Grayson Perry: Making Meaning | Author: Jenny Uglow

The internationally renowned British artist Grayson Perry, winner of the Turner Prize in 2003, is a vivid chronicler of contemporary life. His work abounds with autobiographical references, which can be read in tandem with issues relating to class, taste and the status of artists and artisans.

Packed with vivid images, and a number of gatefold pages, this book provides an overview of Perry's fascinating career focusing on his work in a variety of media ranging from ceramic and tapestry to embroidery and print. The acclaimed art historian and biographer Jenny Uglow provides a personal insight into Perry's work, and interviews between Perry, Christopher Le Brun, painter and President of the Royal Academy, and Tim Marlow, the RA's Artistic Director, reveal the many sides of Perry's personality.

This book accompanies the exhibition 'Making Meaning', curated by Erin Manns and is the first exhibition in a three year collaboration between the Gallery at Windsor and the Royal Academy.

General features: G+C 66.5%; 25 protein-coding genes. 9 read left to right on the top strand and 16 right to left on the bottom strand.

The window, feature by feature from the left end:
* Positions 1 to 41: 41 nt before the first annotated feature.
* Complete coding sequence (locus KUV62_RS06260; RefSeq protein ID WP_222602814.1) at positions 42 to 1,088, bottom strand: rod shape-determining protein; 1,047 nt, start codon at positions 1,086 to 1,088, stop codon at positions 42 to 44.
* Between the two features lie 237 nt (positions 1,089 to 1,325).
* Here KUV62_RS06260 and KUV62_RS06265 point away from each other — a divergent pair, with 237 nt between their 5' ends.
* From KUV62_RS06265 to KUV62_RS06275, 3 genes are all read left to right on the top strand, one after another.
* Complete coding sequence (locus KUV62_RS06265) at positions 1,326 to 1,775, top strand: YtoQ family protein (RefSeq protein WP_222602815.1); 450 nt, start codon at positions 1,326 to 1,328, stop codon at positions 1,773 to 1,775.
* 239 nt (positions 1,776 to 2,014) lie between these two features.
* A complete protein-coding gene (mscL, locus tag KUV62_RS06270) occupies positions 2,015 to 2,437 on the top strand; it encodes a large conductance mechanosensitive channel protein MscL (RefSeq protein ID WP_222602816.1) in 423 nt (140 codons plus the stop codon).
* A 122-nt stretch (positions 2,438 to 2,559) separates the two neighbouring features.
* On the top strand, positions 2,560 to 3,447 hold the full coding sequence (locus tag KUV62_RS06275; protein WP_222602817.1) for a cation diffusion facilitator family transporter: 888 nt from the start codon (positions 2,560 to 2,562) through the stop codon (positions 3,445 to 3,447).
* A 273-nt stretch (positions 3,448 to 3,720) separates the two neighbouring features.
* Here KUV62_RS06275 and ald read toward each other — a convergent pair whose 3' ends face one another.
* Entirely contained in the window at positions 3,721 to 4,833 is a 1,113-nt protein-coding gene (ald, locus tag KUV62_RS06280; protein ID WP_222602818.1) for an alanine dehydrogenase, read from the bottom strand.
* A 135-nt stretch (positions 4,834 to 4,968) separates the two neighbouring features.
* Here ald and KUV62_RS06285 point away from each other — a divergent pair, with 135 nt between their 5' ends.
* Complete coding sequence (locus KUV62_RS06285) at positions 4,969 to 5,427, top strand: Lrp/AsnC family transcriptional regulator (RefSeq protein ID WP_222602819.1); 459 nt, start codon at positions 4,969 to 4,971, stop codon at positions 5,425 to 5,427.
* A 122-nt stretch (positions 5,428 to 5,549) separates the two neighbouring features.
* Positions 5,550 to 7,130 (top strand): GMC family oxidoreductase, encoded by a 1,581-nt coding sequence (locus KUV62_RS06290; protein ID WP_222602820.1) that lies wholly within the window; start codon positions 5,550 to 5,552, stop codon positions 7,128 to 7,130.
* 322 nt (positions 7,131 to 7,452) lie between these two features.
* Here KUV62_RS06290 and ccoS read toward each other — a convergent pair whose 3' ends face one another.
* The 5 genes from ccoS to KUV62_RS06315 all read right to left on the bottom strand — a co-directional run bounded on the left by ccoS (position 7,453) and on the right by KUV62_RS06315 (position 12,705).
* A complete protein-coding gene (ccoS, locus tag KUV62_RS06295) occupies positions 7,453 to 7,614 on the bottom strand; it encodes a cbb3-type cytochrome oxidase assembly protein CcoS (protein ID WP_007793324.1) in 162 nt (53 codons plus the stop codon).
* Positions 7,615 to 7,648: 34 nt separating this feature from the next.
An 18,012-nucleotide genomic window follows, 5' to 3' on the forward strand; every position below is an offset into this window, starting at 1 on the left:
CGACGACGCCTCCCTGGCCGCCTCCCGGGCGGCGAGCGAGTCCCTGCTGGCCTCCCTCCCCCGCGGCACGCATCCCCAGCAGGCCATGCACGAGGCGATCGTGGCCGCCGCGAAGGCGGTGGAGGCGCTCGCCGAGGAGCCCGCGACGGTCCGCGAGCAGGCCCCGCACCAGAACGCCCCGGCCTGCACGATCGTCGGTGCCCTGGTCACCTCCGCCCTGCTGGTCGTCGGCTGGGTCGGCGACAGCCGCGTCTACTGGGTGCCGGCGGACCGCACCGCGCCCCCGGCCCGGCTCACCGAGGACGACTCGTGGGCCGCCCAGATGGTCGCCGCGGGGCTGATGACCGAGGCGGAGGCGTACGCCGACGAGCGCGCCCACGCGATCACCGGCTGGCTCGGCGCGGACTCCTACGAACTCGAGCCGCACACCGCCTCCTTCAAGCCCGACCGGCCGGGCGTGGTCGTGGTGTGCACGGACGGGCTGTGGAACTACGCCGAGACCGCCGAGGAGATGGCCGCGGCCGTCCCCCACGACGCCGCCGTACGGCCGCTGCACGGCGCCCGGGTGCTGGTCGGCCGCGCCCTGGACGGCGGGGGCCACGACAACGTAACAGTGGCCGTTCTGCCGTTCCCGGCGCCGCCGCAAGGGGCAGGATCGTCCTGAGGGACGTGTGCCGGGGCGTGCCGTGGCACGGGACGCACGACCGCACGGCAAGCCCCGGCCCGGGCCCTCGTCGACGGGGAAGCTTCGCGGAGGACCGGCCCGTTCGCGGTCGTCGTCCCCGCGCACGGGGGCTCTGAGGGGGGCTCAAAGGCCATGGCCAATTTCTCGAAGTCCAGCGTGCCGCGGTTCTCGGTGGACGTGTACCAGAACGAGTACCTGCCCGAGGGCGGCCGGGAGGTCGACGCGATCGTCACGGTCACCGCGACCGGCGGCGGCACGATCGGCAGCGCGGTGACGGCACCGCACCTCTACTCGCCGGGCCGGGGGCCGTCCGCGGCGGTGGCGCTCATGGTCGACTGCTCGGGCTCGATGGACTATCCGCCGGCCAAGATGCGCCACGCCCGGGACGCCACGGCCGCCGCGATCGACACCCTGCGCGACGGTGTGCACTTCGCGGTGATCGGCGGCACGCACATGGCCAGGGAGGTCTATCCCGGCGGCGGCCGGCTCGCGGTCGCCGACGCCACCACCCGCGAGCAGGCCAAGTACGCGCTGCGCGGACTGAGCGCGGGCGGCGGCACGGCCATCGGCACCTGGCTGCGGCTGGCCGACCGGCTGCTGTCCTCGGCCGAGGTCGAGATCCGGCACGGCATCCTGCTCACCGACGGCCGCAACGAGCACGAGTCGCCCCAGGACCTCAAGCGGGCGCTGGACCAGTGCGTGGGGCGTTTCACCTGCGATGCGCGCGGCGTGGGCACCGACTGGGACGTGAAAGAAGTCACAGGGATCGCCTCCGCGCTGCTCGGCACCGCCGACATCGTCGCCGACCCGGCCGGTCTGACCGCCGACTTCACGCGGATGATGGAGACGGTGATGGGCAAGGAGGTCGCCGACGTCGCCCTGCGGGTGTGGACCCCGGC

Winner of the 2003 Turner Prize, Grayson Perry CBE RA is one of Britain's best-known artists. Renowned for his ceramic vases and appearances as his female alter ego Claire, he curated the show 'The Tomb of the Unknown Craftsman' (2011) at the British Museum, and delivered the BBC's influential Reith Lectures, which he entitled 'Playing to the Gallery', in 2013. The prizewinning biographer Jenny Uglow has written on Elizabeth Gaskell, William Hogarth, Thomas Bewick and Edward Lear, among many others.


80 Pages

29.0 x 24.5  x 0.9 cm

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